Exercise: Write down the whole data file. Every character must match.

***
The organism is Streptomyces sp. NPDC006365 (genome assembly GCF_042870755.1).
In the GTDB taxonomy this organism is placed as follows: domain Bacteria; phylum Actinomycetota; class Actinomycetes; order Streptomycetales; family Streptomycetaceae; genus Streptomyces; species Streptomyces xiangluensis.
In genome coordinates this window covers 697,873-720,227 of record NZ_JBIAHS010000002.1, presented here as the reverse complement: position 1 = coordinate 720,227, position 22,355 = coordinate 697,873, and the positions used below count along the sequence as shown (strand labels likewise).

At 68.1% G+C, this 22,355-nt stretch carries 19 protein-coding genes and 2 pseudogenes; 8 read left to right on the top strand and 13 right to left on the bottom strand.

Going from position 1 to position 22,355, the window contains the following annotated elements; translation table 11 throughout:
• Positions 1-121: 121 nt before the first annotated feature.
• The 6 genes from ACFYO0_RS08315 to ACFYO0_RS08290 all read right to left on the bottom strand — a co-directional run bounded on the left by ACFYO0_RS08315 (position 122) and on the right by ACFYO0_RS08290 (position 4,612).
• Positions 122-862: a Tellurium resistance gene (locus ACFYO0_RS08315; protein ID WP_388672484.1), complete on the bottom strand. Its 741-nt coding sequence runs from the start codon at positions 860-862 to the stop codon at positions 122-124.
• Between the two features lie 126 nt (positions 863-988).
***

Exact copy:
The organism is Streptomyces sp. NPDC006365 (genome assembly GCF_042870755.1).
In the GTDB taxonomy this organism is placed as follows: domain Bacteria; phylum Actinomycetota; class Actinomycetes; order Streptomycetales; family Streptomycetaceae; genus Streptomyces; species Streptomyces xiangluensis.
In genome coordinates this window covers 697,873-720,227 of record NZ_JBIAHS010000002.1, presented here as the reverse complement: position 1 = coordinate 720,227, position 22,355 = coordinate 697,873, and the positions used below count along the sequence as shown (strand labels likewise).

At 68.1% G+C, this 22,355-nt stretch carries 19 protein-coding genes and 2 pseudogenes; 8 read left to right on the top strand and 13 right to left on the bottom strand.

Going from position 1 to position 22,355, the window contains the following annotated elements; translation table 11 throughout:
• Positions 1-121: 121 nt before the first annotated feature.
• The 6 genes from ACFYO0_RS08315 to ACFYO0_RS08290 all read right to left on the bottom strand — a co-directional run bounded on the left by ACFYO0_RS08315 (position 122) and on the right by ACFYO0_RS08290 (position 4,612).
• Positions 122-862: a Tellurium resistance gene (locus ACFYO0_RS08315; protein ID WP_388672484.1), complete on the bottom strand. Its 741-nt coding sequence runs from the start codon at positions 860-862 to the stop codon at positions 122-124.
• Between the two features lie 126 nt (positions 863-988).